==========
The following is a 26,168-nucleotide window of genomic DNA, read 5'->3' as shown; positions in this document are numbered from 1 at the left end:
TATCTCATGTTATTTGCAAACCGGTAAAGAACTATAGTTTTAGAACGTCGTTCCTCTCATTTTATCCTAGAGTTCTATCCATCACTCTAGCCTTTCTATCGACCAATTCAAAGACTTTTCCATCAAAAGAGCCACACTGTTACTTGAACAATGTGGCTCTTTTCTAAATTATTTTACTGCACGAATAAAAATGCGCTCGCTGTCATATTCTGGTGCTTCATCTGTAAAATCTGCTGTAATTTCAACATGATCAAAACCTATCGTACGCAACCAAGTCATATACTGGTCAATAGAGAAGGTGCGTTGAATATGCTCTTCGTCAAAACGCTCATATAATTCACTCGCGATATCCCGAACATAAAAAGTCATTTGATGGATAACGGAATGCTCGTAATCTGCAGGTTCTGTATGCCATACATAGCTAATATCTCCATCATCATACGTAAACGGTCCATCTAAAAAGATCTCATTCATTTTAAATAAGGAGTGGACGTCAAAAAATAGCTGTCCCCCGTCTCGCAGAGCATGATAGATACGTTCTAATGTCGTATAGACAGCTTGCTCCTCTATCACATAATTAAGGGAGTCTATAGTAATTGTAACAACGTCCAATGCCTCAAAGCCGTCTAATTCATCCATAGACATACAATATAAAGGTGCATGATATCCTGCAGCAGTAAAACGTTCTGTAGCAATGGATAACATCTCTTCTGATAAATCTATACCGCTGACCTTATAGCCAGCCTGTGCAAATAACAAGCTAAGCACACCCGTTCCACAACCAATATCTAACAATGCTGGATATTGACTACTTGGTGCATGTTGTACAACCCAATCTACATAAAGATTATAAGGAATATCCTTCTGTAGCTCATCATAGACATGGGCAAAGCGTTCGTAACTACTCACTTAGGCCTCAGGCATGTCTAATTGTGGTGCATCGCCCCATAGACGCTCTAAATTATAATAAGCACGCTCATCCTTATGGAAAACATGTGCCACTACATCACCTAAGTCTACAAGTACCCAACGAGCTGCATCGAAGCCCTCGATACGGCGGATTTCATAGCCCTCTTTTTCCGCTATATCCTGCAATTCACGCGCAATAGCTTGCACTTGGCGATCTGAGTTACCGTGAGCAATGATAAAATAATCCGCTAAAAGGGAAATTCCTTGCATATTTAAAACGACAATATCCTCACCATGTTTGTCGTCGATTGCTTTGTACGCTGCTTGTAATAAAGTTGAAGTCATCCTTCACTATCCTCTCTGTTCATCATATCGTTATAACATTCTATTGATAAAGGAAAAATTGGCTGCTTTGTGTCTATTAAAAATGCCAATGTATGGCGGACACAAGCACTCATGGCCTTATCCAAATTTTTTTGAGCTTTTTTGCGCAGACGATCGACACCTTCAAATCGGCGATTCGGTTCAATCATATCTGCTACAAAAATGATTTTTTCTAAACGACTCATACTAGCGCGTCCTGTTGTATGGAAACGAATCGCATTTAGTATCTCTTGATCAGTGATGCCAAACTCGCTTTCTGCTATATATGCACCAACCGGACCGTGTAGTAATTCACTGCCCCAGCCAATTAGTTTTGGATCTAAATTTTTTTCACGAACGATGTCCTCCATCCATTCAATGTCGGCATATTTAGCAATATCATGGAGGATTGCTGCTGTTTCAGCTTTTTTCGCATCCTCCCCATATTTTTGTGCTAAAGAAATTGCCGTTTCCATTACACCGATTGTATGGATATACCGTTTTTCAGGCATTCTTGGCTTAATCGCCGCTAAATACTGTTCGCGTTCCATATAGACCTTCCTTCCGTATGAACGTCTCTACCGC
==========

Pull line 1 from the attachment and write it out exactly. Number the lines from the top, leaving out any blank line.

The following is a 26,168-nucleotide window of genomic DNA, read 5'->3' as shown; positions in this document are numbered from 1 at the left end: